A new algorithm detects the risk of sudden cardiac death | Health

The advantages of technology at the service of health, patents in countless projects. This time it proves an algorithm whose specific purpose is to identify the risk of sudden death. This is revealed by a new study promoted by the Engineering Research Institute of Aragon (I3A) of the University of Zaragoza and led by the researcher Julia Ramírez. The new algorithm specifically associates variations in one of the parameters measured in the electrocardiogram (ECG) with sudden cardiac death. This, according to Ramírez, is “simple” to measure: only a resting ECG is needed, while other specific algorithms for sudden death require specific tests and, therefore, they are not so easy to use in clinical practice. In addition, until now the algorithms that existed did not distinguish the risk of sudden death well from other causes of death.

Considering that to date the algorithms that existed did not distinguish the risk of sudden death well from other causes of death, this is an important step forward in the health sector in general and in the diagnosis of patients in particular. In this sense, the aforementioned research work led by Ramírez emphasizes the shape of one of the ECG waves, called T-Wave. Thanks to its advances, for the first time waveform changes in a patient at rest have been evaluated with respect to an electrocardiogram of a healthy person.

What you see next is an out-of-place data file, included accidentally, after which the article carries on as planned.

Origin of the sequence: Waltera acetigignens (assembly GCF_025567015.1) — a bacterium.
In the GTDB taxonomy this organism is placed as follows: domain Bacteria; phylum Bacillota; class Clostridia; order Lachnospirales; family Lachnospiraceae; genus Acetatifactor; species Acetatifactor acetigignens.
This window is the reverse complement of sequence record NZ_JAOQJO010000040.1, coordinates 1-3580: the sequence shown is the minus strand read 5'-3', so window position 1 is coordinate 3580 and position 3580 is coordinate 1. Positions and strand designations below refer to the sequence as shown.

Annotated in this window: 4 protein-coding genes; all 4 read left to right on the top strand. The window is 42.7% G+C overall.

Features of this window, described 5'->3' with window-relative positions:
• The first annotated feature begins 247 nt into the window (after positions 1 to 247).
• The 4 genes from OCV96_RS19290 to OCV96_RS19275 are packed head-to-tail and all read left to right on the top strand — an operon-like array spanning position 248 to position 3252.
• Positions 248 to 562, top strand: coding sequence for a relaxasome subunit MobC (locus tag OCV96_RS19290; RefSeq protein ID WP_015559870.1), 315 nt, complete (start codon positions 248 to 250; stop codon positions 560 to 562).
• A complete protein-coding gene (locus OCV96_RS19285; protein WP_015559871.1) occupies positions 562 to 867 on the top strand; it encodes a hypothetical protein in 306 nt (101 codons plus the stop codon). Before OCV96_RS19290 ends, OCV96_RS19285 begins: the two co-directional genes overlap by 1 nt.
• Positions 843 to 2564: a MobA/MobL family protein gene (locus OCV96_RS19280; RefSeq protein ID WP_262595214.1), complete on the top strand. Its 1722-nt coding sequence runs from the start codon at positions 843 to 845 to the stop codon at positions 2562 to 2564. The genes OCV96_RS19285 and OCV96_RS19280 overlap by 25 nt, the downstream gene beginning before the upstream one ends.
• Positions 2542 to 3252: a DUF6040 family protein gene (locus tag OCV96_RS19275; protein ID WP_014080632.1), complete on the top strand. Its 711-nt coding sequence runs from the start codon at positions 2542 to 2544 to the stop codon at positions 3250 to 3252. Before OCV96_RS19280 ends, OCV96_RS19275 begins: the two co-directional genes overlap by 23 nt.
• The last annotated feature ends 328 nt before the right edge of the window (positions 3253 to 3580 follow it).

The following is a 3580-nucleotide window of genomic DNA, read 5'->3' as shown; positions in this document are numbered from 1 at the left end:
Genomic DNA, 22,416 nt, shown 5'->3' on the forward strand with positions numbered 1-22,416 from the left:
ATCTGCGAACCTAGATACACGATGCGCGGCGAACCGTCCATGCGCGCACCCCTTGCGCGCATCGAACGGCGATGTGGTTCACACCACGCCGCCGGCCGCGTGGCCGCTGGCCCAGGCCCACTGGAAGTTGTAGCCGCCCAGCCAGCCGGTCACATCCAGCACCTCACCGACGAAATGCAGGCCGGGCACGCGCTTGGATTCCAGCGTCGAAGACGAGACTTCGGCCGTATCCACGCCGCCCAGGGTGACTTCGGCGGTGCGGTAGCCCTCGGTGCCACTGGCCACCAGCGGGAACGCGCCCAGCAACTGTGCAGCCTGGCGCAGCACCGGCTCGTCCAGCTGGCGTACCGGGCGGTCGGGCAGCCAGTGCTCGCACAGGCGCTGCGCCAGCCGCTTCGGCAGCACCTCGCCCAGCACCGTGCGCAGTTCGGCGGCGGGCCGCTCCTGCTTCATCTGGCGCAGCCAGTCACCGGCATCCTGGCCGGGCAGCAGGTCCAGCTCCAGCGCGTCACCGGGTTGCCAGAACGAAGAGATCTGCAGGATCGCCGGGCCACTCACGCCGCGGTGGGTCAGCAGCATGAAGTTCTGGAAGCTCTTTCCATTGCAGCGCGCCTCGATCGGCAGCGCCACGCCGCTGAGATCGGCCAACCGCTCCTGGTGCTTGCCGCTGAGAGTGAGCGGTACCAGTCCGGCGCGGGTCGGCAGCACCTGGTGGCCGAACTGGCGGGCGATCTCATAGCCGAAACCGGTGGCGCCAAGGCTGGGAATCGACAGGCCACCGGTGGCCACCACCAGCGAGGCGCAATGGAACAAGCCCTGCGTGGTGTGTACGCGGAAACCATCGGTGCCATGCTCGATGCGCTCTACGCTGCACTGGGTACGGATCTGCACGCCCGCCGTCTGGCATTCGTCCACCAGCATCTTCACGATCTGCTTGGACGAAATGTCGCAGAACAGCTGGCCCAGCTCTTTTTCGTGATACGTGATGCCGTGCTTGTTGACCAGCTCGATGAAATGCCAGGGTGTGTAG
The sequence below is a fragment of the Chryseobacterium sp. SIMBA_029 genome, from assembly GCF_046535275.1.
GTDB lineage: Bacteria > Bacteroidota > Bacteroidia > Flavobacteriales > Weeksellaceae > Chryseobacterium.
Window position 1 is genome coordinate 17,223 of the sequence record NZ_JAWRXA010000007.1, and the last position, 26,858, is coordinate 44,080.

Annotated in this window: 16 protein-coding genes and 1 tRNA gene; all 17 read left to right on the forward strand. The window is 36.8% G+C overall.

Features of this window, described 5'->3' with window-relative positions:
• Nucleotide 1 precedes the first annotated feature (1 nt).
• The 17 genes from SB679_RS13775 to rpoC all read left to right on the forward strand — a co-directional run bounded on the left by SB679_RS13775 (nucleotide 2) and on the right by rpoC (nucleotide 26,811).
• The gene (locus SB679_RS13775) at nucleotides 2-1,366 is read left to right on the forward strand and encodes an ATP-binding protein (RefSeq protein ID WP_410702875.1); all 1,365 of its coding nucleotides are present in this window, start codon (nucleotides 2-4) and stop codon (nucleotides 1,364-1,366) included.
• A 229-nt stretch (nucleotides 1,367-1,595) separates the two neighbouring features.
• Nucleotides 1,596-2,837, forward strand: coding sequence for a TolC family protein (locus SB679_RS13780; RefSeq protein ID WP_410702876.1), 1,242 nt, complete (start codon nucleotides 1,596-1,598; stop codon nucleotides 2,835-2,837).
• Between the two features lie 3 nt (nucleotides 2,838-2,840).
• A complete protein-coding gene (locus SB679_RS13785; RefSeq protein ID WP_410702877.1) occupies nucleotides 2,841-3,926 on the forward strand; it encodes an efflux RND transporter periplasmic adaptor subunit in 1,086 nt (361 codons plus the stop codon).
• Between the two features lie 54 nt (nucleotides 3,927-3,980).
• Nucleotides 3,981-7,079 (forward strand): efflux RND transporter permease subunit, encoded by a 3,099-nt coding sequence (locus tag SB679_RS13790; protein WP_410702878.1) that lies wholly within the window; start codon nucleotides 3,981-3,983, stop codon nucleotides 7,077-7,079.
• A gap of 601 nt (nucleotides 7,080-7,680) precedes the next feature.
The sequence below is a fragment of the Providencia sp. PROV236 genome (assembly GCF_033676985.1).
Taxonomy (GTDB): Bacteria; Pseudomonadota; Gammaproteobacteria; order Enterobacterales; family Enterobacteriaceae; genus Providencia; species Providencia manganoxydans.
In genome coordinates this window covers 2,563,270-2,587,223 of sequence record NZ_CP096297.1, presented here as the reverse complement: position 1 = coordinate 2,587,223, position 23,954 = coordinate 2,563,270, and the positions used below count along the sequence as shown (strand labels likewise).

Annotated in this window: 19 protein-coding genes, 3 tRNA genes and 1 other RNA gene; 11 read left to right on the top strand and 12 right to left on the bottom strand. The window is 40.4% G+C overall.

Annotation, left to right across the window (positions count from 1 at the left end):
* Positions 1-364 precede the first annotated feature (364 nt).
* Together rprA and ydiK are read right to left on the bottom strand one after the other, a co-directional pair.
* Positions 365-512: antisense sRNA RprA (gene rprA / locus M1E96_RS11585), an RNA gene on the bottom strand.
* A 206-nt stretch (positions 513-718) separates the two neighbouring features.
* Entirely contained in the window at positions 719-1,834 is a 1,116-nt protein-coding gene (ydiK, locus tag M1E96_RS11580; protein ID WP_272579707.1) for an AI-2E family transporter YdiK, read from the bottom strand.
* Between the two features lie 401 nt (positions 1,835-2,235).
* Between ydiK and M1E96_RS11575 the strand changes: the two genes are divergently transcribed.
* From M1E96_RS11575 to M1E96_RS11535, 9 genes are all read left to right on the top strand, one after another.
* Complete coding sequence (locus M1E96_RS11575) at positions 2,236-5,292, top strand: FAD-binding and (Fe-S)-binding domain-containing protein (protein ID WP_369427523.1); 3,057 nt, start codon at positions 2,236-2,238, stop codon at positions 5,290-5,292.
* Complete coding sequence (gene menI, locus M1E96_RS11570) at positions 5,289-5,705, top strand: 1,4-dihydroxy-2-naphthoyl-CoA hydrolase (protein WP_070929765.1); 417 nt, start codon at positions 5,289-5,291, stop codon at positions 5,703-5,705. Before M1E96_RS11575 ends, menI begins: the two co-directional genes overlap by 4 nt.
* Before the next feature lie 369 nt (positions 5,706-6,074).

Investigation methodology

In order to materialize this advance used data from the UK Biobank. This includes genetic and health information from more than half a million participants. Thus, it has been possible to evaluate 60,000 people without apparent risk, aged between 45 and 70 years. In addition, they have counted a second group, from the ARTEMIS study, made up of 2,000 Finnish people with coronary disease and an average age of 65 years. The participants were analyzed blindly without knowing a priori data of those who could have had a sudden death. In both population groups, the proposed index was specifically associated with the risk of sudden cardiac death. “These findings indicate a strong potential, as their algorithm could also be easily integrated into smart watches and mobile devices and detect these variations in the T-wave of the ECG.”, explains Ramirez.

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